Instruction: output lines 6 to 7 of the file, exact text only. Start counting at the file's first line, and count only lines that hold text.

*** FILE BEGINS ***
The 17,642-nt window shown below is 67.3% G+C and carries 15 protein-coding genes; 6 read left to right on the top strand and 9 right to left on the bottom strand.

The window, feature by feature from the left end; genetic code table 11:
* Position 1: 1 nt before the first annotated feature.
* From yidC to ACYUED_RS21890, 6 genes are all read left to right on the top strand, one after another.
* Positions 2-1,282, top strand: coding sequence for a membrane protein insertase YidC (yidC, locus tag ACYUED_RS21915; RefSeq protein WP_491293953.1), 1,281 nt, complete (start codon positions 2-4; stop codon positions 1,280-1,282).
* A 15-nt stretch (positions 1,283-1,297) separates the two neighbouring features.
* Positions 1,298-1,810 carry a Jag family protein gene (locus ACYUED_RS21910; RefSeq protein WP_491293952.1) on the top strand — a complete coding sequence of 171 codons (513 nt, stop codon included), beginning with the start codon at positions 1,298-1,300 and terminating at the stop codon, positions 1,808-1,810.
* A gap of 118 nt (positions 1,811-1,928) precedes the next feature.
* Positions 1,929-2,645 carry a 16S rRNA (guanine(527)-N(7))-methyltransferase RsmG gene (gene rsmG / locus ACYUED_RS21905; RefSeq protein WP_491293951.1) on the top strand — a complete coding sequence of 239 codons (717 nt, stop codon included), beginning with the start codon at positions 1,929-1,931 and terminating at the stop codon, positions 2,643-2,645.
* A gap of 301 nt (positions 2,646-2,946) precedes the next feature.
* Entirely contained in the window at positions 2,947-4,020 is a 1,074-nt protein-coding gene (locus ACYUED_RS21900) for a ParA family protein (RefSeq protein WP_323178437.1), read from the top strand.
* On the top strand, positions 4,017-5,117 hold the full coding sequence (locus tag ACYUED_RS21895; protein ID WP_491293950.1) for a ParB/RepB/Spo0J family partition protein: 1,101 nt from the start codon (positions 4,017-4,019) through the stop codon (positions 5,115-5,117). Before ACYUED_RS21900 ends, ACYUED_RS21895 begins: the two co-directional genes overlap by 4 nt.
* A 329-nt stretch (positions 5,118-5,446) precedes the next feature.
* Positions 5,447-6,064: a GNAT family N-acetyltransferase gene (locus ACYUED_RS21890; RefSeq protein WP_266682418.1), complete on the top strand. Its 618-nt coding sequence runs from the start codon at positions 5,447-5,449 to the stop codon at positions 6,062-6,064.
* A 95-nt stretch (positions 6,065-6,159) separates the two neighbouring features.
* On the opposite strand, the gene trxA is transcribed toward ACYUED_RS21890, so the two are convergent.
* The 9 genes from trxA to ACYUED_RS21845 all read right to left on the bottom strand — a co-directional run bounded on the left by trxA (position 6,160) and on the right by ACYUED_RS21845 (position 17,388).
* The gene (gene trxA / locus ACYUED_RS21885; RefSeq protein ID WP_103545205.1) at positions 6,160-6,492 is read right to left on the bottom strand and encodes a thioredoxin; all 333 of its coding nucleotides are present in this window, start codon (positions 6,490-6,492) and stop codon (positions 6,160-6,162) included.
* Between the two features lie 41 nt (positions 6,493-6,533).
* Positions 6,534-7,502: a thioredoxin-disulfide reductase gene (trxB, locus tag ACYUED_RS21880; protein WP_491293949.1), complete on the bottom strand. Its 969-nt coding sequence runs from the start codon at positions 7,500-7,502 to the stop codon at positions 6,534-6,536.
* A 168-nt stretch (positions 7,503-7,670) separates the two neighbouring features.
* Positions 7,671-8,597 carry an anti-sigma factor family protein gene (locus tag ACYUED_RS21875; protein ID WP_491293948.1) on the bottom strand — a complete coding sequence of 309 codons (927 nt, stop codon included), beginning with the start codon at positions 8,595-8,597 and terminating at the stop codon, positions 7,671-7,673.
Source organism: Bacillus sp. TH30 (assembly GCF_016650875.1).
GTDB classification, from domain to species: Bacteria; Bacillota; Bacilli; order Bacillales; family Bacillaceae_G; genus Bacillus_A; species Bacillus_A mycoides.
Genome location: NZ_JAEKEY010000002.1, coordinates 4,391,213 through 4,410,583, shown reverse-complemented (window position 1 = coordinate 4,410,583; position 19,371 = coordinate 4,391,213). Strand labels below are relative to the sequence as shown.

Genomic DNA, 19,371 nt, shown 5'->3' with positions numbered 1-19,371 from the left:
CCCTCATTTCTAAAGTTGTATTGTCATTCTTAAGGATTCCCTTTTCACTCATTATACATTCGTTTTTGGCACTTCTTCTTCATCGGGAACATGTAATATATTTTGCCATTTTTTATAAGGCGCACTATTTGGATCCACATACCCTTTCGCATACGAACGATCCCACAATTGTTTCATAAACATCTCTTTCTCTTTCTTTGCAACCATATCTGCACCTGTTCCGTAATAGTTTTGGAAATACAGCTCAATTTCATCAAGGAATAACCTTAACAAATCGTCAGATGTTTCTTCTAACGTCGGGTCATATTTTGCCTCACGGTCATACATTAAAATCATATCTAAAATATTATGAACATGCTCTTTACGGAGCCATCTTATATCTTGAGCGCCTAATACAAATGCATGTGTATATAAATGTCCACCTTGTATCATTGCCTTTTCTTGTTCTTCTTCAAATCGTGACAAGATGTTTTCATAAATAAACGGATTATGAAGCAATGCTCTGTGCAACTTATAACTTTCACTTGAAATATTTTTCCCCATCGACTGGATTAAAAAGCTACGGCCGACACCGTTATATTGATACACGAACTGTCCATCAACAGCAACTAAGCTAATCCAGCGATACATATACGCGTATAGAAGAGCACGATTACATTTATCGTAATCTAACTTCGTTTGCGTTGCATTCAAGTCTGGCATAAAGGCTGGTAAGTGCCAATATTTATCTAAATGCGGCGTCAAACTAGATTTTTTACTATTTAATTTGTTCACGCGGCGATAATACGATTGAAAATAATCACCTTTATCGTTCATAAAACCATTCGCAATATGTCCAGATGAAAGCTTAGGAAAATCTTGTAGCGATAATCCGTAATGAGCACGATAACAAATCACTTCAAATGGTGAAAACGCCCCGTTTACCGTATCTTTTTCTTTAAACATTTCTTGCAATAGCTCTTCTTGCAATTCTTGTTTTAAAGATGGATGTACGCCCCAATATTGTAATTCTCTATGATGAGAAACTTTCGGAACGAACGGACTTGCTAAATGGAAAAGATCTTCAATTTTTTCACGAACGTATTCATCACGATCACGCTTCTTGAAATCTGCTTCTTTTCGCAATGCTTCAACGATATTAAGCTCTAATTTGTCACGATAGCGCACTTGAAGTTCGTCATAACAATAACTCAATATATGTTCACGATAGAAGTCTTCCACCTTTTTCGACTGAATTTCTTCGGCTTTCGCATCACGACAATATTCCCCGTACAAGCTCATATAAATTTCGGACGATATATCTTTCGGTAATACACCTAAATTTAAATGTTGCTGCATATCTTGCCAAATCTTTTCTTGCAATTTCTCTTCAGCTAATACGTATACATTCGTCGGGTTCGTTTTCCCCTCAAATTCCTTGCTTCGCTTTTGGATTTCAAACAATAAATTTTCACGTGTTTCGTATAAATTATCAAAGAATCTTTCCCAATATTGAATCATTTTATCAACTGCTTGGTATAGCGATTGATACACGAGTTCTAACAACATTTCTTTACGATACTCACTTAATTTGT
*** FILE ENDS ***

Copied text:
* A 15-nt stretch (positions 1,283-1,297) separates the two neighbouring features.
* Positions 1,298-1,810 carry a Jag family protein gene (locus ACYUED_RS21910; RefSeq protein WP_491293952.1) on the top strand — a complete coding sequence of 171 codons (513 nt, stop codon included), beginning with the start codon at positions 1,298-1,300 and terminating at the stop codon, positions 1,808-1,810.